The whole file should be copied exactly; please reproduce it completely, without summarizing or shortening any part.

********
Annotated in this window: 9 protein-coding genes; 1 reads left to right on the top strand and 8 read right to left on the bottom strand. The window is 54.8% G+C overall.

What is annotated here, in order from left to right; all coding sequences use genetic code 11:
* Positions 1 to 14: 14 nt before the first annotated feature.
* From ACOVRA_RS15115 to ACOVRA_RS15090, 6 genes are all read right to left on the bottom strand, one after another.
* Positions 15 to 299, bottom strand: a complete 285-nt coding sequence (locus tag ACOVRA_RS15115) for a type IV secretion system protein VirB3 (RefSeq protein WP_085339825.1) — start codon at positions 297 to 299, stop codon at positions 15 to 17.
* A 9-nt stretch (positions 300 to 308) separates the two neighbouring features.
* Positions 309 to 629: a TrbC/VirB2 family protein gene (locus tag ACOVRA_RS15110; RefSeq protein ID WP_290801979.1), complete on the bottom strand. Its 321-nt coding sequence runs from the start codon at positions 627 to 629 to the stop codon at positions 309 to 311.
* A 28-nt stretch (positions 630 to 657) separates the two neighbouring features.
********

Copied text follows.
Annotated in this window: 9 protein-coding genes; 1 reads left to right on the top strand and 8 read right to left on the bottom strand. The window is 54.8% G+C overall.

What is annotated here, in order from left to right; all coding sequences use genetic code 11:
* Positions 1 to 14: 14 nt before the first annotated feature.
* From ACOVRA_RS15115 to ACOVRA_RS15090, 6 genes are all read right to left on the bottom strand, one after another.
* Positions 15 to 299, bottom strand: a complete 285-nt coding sequence (locus tag ACOVRA_RS15115) for a type IV secretion system protein VirB3 (RefSeq protein WP_085339825.1) — start codon at positions 297 to 299, stop codon at positions 15 to 17.
* A 9-nt stretch (positions 300 to 308) separates the two neighbouring features.
* Positions 309 to 629: a TrbC/VirB2 family protein gene (locus tag ACOVRA_RS15110; RefSeq protein ID WP_290801979.1), complete on the bottom strand. Its 321-nt coding sequence runs from the start codon at positions 627 to 629 to the stop codon at positions 309 to 311.
* A 28-nt stretch (positions 630 to 657) separates the two neighbouring features.